What is marijuana and how does it differ from hemp?
Both marijuana and hemp are the exact same plant, cannabis. The cannabis plant can be grown with or without a discernable level of THC, the chemical that makes people high. After harvesting, hemp looks like, feels like and, more importantly, smells exactly like marijuana. They are the same plant. One expert describes the difference between hemp and marijuana as similar to the difference between decaffeinated and caffeinated coffee. The two coffees look, smell and taste basically the same because they are both coffee. Without testing (or using I suppose use), police cannot know the difference between hemp and marijuana.
In 2018, the federal government passed a Farm Bill which made hemp a legal crop. Hemp is used in textiles, fabrics, and paper. Cannabidiol extract (CBD), a non-intoxicating extract of the cannabis plant, is used in food and health care goods such as supplements for humans and pets and oils for pain relief. The federal government made the distinction between hemp and marijuana based on the amount of THC content, with the highest legal level being 0.3 percent. In order to know what is legal and which is not, one has to determine the THC content. Until the states can test for THC content, massive difficulties are a hurdle for state marijuana prosecutions.
The private sector quickly adapted to be able to test THC levels so that hemp producers could assure their crops were legal. However, governmental agencies are behind the curve and unable to determine accurately the difference between hemp and marijuana. The problem is multiplied when it comes to testing pastes, food additives, waxes and even hemp cigarettes (that look just like an old fashioned joint).
Effect on Police Searches of Vehicles
While the government struggles with basic testing in criminal prosecutions, the issue brings about more serious questions about whether or not police can now continue with their wholesale searches of every automobile in which they think they smell “cannabis”, or marijuana. In my practice, I see hundreds of non-consensual searches of citizens cars based on an alleged smell of marijuana. Citizens are detained and their privacy invaded based upon the smell of what now may be a legal substance. As a constitutional advocate and criminal defense lawyer, I advocate that the legalization of cannabis (with low THC levels) should eliminate the wholesale searches of citizen’s cars on the dubious grounds of the smell. I have witnessed firsthand the abuses that can come when the allegation of the “smell of marijuana” is accepted in court as grounds for a search. I have watched judges turn a blind eye to fabricated smells, when the only marijuana was a few grams in a bag, inside a locked box, inside the closed trunk of an injured veteran. The judge blindly accepted the “I smelled marijuana” claim and allowed the search of soldier‘s car. If this legalization does nothing other than prevent this abuse, it is worth the battle. Certainly, officers do smell cannabis but, with legalized cannabis, even legitimate smells may no longer produce reasonable grounds to support a search.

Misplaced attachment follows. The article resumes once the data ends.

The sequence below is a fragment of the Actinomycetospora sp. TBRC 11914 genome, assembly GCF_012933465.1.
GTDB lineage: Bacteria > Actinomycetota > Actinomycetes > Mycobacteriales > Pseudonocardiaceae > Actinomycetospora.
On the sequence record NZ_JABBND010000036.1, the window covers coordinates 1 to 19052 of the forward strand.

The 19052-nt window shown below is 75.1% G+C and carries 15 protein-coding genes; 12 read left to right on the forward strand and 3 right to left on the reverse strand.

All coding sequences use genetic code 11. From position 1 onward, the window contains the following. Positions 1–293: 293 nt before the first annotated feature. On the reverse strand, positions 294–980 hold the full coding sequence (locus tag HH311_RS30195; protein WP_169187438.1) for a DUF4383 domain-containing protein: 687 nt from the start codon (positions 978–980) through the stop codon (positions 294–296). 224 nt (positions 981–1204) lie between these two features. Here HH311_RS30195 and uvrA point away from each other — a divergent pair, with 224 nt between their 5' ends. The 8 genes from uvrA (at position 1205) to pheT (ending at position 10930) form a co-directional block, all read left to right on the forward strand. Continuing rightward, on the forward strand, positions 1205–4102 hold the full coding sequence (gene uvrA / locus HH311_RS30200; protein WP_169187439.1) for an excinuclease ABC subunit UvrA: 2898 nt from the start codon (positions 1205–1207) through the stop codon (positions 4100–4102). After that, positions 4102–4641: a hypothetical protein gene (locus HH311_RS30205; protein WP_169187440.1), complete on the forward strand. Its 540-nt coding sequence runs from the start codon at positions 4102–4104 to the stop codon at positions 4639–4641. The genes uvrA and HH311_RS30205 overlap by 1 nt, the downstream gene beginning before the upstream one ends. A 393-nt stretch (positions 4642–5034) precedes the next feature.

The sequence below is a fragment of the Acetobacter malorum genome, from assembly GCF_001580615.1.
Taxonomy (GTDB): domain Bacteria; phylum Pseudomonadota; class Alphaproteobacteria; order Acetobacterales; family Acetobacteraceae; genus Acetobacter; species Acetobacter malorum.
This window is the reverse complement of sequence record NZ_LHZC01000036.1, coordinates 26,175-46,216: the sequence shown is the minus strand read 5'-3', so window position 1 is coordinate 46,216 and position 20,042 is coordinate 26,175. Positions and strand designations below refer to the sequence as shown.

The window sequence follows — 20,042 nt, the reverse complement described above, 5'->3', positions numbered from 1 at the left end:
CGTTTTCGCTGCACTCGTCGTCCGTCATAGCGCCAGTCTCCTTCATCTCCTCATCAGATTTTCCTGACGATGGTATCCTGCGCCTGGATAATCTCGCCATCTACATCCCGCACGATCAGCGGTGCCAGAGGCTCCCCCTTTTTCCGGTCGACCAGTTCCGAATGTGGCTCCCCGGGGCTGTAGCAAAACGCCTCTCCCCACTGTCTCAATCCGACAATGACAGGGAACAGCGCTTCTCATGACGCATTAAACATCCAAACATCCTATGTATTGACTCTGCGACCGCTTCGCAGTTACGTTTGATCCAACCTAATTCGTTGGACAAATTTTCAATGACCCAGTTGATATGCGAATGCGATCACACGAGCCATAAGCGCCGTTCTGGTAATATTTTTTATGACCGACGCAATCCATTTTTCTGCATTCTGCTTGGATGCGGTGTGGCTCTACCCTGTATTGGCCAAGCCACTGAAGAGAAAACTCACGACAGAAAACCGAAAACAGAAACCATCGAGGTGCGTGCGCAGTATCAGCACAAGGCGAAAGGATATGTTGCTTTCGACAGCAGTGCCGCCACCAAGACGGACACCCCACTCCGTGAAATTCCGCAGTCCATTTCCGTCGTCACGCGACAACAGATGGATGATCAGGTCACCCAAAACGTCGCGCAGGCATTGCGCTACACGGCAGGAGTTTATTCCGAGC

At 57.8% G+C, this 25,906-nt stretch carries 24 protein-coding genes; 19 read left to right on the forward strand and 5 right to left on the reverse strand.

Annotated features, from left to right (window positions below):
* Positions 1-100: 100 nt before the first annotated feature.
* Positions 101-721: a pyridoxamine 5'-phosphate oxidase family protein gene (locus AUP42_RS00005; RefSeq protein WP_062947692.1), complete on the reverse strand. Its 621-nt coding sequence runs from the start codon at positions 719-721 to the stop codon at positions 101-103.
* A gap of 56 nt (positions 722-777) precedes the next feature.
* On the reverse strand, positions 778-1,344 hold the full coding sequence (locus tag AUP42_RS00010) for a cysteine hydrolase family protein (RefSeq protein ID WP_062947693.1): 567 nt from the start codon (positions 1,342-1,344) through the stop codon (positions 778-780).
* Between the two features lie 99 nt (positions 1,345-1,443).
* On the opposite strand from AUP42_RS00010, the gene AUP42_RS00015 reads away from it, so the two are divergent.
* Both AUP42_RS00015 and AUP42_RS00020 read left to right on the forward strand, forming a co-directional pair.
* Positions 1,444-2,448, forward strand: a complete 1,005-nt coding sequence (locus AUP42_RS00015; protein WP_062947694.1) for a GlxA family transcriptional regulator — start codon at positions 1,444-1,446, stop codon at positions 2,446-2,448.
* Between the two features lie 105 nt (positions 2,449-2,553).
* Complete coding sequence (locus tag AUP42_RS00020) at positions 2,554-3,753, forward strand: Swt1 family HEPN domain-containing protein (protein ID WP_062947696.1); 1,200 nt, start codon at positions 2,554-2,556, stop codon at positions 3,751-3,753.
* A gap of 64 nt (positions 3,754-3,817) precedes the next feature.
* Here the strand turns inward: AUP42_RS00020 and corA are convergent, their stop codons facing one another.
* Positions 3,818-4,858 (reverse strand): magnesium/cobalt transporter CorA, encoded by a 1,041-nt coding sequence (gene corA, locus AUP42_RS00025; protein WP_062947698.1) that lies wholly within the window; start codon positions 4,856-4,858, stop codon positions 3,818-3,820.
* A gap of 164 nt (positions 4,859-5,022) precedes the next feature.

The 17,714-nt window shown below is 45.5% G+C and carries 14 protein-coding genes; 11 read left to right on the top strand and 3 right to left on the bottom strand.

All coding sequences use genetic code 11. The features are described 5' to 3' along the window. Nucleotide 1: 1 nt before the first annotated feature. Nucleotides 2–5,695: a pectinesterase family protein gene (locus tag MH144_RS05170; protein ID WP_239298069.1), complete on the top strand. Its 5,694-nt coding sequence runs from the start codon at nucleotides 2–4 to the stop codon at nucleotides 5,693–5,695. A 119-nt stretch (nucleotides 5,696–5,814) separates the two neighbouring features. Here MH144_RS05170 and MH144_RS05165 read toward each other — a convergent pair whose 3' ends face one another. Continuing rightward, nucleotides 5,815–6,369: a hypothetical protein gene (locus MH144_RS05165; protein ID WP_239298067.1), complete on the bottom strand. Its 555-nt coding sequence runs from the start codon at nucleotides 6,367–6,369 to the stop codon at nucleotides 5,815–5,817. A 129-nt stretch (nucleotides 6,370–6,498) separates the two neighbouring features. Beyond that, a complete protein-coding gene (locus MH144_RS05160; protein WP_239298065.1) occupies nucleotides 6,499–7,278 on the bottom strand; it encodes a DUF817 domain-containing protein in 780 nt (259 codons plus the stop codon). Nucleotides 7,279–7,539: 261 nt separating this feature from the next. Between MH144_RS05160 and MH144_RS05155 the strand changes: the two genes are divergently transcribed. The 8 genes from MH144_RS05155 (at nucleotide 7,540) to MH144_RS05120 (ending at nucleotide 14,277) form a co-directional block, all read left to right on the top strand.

Issuing a Warrant Based on . . . What?
The second impact comes when police find cannabis, can they make an arrest for marijuana? Without the ability to test onsite for THC levels, they can’t know if it is legal hemp or marijuana. Without this knowledge, can they make an arrest and can a magistrate issue a warrant? My firm will be using this uncertainty to challenge over-reaching governmental searches, seizures and arrests in effort to preserve our client’s and the public’s constitutional rights to be free from unreasonable search and seizures. Another hurdle is the State’s ability to determine THC content in laboratory testing. While the state is currently behind, private testing is available and eventually the state will catch up with its testing capabilities. This will allow marijuana prosecutions to resume full scale. This issue will eventually be resolved, which is why we believe the real change from legalized hemp (including CBD oils, pastes and all other utilizations) will come from its effect on warrantless searches and arrests at the scene when officers can’t accurately determine whether a smell or substance is legal hemp or marijuana.
Finally Taking Hemp off the Trash Heap of Fear and Ignorance
The world is changing. Farmers are making real money growing hemp, a product with industrial, environmental and medical uses. These uses have been thrown to trash heap for years over the fear of the evils of marijuana. None of the issues above even touch the issue of whether marijuana should be legal. This article does acknowledge legal uses of cannabis and how this legalization effects the millions of arrests and searches that occur yearly. More to come in the battle for freedom…
In defense of the citizen accused,